Ultra-processed foods are by definition food items that have been processed with inexpensive industrial additives, have little nutritional value, contain few whole foods, and are high in calories, added sugar, salt, and fat.
“Junk” foods can include a wide range of plant-based products, including commercially produced bread, pastries, cakes, cookies, carbonated drinks, pre-packaged snacks, flavored dairy drinks, breakfast cereals, energy bars, instant sauces, soups, noodle pots, desserts, according to the NOVA classification system, which divides food products into categories based on the number of industrial processes they go through.
It is important to note that for many people in middle- and high-income countries, ultra-processed foods provide convenience, continue to displace minimally processed whole foods, and now make up more than half of their daily caloric intake.
Although a plant-based diet that is nutritious and balanced includes a variety of foods, regular consumption of ultra-processed meals made from plants is linked to poor health consequences.
For instance, the researchers found that merely a 10% increase in the consumption of ultra-processed foods was linked to an increased risk of heart disease and stroke in a 2019 cohort study based on data from a Trusted Source that followed 105,159 persons over 5 years.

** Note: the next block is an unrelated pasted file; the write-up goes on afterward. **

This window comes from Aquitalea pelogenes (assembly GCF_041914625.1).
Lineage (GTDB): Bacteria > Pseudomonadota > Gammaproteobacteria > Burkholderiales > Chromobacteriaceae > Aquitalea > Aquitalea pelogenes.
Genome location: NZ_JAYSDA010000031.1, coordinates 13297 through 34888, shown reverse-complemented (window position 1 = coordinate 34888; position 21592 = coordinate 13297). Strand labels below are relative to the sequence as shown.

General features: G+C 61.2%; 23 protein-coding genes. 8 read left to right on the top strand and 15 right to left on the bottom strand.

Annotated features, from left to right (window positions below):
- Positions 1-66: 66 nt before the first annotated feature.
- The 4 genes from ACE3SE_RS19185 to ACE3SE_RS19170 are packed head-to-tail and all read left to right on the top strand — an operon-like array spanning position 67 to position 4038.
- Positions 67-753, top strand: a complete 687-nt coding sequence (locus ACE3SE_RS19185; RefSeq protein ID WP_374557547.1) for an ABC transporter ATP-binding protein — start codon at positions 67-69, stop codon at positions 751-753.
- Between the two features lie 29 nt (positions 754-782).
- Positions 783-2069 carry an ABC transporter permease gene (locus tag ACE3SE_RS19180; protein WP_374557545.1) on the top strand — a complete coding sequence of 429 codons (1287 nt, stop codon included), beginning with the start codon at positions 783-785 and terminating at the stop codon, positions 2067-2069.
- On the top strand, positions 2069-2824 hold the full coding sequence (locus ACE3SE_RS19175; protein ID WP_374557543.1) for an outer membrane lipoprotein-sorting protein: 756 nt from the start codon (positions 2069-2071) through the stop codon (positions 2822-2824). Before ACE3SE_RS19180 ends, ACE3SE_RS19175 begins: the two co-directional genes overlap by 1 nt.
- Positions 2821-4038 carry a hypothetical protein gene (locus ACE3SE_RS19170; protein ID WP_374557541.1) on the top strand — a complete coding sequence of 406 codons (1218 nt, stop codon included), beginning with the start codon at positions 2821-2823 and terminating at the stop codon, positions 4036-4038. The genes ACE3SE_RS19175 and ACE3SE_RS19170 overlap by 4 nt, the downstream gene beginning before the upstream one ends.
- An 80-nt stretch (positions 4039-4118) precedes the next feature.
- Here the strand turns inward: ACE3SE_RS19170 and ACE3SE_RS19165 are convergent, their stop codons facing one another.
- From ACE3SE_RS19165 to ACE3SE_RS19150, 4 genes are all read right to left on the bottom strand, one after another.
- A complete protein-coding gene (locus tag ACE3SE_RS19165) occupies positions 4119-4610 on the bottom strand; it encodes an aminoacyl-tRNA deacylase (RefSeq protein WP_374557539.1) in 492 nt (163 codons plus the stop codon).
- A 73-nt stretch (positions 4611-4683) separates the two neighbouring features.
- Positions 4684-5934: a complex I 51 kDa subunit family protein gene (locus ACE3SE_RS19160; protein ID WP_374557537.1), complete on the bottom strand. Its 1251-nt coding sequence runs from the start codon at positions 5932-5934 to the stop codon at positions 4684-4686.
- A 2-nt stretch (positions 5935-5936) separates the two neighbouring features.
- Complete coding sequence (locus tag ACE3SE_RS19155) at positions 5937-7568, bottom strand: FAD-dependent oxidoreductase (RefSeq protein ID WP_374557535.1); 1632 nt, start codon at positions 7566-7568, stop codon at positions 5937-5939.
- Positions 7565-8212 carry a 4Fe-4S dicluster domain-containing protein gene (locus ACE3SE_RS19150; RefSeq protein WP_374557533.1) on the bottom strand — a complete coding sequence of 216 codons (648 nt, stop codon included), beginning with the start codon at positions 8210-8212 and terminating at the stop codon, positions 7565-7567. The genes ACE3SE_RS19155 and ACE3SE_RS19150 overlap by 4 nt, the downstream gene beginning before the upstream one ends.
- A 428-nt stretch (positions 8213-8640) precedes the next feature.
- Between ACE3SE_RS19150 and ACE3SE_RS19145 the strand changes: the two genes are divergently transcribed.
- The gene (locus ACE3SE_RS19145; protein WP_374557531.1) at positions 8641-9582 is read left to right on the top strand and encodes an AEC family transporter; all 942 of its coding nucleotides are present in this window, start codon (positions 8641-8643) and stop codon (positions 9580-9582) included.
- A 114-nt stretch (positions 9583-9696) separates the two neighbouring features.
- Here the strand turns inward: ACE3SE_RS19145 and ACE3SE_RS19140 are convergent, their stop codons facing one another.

This slight increase in ultra-processed foods is also linked to a slightly increased risk of type 2 diabetes, some malignancies, and exposure to hazardous chemicals from food packaging.
Additionally, plant-based diets high in ultra-processed foods are said to have increased calorie intake, which could result in weight gain and a higher risk of developing obesity.
Vegetarian and vegan diets can eliminate food groups, increasing the likelihood of nutrient shortages, and adding to the detrimental health concerns connected to diets high in ultra-processed foods.
Vegetarians and vegans generally have reduced amounts of minerals including iron, vitamin B12, calcium, vitamin D, and omega-3 fatty acids, according to certain studies from reliable sources.
Additionally, 2022 obtained from a reliable source revealed that vegetarian women are more likely to experience hip fractures than those who occasionally eat meat.
It’s conceivable that these unfavorable effects are related to vegetarian and vegan diets’ exclusion of animal sources of calcium, iron, and vitamin B12 as well as meats. When people eat ultra-processed meals rather than nutrient-dense foods like fruits, vegetables, nuts, and legumes, it may exacerbate these issues.